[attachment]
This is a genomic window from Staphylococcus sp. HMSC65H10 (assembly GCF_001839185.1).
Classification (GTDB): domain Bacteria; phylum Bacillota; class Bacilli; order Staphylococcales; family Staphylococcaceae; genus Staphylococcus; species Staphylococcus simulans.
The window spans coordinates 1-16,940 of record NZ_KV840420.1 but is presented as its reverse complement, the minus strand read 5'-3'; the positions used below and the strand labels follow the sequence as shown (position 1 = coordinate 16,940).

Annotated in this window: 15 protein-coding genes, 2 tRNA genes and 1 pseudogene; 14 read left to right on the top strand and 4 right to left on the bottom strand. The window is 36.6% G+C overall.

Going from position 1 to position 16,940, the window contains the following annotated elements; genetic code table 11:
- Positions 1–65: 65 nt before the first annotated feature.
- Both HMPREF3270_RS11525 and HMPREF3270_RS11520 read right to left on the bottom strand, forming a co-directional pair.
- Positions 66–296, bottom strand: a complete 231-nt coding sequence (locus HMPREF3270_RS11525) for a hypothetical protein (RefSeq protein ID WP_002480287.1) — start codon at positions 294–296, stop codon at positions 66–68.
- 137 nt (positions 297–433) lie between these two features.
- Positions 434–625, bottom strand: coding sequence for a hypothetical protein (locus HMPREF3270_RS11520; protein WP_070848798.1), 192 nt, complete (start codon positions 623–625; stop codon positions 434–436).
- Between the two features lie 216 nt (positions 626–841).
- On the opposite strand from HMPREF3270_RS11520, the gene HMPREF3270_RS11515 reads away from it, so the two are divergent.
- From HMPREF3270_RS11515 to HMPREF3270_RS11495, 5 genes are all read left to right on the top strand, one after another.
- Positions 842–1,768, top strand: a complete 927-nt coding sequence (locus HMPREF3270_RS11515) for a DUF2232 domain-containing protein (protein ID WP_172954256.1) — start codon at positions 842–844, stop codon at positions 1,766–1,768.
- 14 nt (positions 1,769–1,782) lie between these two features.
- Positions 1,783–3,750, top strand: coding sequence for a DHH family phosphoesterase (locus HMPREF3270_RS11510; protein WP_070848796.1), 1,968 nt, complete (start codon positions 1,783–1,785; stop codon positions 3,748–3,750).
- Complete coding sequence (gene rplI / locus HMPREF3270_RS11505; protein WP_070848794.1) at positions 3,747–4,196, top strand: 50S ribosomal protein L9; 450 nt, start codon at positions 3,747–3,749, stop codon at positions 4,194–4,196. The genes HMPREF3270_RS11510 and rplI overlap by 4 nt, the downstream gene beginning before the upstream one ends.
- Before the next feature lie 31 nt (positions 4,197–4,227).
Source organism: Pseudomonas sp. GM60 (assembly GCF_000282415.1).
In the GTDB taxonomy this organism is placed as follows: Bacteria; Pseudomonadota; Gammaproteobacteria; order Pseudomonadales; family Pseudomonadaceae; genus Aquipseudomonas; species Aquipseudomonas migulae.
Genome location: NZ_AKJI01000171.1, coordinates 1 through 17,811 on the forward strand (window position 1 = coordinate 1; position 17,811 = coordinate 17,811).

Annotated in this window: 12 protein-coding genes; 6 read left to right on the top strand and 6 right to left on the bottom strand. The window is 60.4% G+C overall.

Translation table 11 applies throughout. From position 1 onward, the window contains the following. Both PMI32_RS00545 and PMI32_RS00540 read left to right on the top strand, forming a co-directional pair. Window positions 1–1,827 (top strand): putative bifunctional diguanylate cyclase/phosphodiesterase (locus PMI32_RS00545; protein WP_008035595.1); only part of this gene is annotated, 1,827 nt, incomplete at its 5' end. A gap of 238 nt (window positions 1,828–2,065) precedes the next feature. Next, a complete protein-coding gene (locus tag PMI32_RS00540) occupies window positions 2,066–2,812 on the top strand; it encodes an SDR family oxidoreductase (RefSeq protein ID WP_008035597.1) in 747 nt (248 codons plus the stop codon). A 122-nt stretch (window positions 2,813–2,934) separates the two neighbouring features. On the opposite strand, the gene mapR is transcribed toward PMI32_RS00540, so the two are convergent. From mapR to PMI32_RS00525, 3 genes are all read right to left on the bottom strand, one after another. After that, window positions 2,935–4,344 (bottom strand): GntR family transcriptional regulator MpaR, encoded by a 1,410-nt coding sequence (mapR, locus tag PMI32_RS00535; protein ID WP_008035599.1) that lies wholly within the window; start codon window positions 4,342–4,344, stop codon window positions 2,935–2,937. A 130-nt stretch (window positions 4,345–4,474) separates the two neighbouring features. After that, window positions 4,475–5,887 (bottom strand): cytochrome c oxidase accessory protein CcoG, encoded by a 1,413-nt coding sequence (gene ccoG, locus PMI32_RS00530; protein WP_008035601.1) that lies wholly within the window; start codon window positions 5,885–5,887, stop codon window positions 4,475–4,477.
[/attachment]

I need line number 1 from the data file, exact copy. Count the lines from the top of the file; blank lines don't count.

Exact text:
This is a genomic window from Staphylococcus sp. HMSC65H10 (assembly GCF_001839185.1).